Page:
Families and Friends of Louisiana’s Incarcerated Children was elated that the Governor’s Office invited us to hear the announcement of measures to reform Families in Need of Services programs. As the director of FFLIC, I have to admit that I found myself pretty choked up at hearing Gov. Bobby Jindal state that the FINS processes, both informal and formal are in need of reform.

A major reason that FFLIC exists is because families came to us for help, after the failure of the FINS process to refer their children to services to meet their educational, social, behavioral and mental-health needs. As stated by the governor, many children end up moving further into the juvenile justice system, rather than receiving help.

Since the passage of Act 1225, the number of children in secure care has dropped dramatically. According to parents, however, a key missing element is that the FINS process operates generally without a connection to available services in many judicial districts. Families who are in crises and entities are making these referrals after being told that if the family participates voluntarily, help and services will be forthcoming. Unfortunately, typically, services and/or help is often underfunded or unavailable and children end up in the deep end of the system.

We welcome the current legislative proposals, specifically the clarification of informal FINS as a voluntary process, clearly dividing the current distinction between informal and formal FINS legislation. These efforts, however, will be in vain, again, if the state of Louisiana is unable to provide needed services to our children and families. In addition, these efforts will be futile if we do not work harder to create collaborative efforts between departments and agencies, particularly between the education, behavioral and mental-health agencies. The need for collaborative efforts and more services was a major impetus for the creation of the Children Youth and Planning Boards, an unfunded mandate.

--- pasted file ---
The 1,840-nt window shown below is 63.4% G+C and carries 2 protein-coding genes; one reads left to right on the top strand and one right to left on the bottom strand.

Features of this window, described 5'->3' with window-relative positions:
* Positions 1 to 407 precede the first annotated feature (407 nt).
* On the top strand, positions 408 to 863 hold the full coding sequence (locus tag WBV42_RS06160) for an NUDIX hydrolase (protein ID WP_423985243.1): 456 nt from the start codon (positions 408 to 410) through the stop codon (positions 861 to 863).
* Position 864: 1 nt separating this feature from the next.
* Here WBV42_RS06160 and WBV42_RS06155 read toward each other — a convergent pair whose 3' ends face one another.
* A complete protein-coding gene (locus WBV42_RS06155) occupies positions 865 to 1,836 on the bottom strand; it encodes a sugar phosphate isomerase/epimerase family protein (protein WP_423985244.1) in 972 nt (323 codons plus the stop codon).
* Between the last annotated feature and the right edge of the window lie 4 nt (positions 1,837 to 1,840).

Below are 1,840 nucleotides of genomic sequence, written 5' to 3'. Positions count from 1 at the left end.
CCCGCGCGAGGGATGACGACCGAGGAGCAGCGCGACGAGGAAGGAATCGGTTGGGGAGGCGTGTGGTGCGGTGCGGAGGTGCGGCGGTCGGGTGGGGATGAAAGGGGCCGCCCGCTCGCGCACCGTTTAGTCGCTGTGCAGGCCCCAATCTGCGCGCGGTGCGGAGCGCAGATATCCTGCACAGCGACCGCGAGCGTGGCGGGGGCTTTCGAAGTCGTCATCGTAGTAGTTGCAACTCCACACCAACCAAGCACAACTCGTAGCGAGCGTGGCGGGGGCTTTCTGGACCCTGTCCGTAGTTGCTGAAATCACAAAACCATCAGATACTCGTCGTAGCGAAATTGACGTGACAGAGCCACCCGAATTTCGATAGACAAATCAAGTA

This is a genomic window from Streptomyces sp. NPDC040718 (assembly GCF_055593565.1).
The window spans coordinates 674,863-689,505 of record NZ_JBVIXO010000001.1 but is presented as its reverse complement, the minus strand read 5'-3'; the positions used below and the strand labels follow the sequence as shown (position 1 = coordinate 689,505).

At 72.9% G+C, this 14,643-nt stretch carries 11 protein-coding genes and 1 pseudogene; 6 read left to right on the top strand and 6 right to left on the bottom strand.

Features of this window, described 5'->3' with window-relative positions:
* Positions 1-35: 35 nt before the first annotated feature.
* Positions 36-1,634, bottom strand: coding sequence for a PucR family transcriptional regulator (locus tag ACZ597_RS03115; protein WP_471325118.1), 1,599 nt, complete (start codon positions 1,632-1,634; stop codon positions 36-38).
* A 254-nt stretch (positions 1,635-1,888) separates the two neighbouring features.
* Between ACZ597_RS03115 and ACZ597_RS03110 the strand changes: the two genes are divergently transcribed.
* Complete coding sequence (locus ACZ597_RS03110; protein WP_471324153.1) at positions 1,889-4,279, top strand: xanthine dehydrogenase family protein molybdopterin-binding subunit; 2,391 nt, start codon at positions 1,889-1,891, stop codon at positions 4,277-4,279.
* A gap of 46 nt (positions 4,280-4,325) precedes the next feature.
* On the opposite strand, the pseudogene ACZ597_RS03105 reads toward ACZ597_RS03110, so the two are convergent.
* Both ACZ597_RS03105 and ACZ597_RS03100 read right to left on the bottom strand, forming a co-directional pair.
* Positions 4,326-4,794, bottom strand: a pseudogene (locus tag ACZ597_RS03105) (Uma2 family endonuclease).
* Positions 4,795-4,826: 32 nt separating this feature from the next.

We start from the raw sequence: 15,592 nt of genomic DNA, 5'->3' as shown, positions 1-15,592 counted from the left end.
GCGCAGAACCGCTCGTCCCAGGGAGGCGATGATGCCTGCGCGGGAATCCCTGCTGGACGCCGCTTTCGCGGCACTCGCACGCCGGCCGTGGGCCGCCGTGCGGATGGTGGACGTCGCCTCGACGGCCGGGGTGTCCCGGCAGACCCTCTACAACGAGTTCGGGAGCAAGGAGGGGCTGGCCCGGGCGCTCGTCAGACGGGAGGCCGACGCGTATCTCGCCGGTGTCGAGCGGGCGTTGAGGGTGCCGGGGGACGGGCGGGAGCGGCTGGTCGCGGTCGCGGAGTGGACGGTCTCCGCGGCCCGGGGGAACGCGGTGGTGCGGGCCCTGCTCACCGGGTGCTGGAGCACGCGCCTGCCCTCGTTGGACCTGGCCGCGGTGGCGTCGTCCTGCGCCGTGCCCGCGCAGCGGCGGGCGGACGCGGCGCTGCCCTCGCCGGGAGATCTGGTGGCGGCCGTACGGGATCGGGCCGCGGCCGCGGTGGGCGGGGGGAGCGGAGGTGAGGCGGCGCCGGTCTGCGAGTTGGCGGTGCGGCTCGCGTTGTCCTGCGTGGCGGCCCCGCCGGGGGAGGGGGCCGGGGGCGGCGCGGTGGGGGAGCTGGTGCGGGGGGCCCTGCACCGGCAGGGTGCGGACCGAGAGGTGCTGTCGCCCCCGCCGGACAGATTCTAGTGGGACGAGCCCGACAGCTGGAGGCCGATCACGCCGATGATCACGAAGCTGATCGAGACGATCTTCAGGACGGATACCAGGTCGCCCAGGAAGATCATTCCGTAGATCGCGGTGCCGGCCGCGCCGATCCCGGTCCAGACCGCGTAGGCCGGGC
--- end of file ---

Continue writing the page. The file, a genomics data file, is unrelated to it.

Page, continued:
Act 1225 was a broad bill that succeeded in closing Louisiana’s most-notorious youth prison, but falls short of seeing full implementation of other important reforms. It is our hope, however, that this proposed juvenile justice legislation will continue to build upon Act 1225, and use the Louisiana Children Youth and Families Investment Fund to develop resources to support prevention, early intervention, graduated sanctions and other key components that will help our children and their families avoid further penetration into the juvenile justice system.

Members of FFLIC view our youth as “Children of Promise,” rather than “at-risk youth.” It is our mission to help all children reach their full potential. We remain steadfast in the need for equity, transparency and accountability and by ensuring that needed services are in our communities and available to all, we can serve our ultimate goals of helping to create a safe and productive environment for children and their families, increasing public safety, and a long-term savings of tax dollars.

Gina B. Womack, executive director

Families and Friends of Louisiana’s Incarcerated Children

New Orleans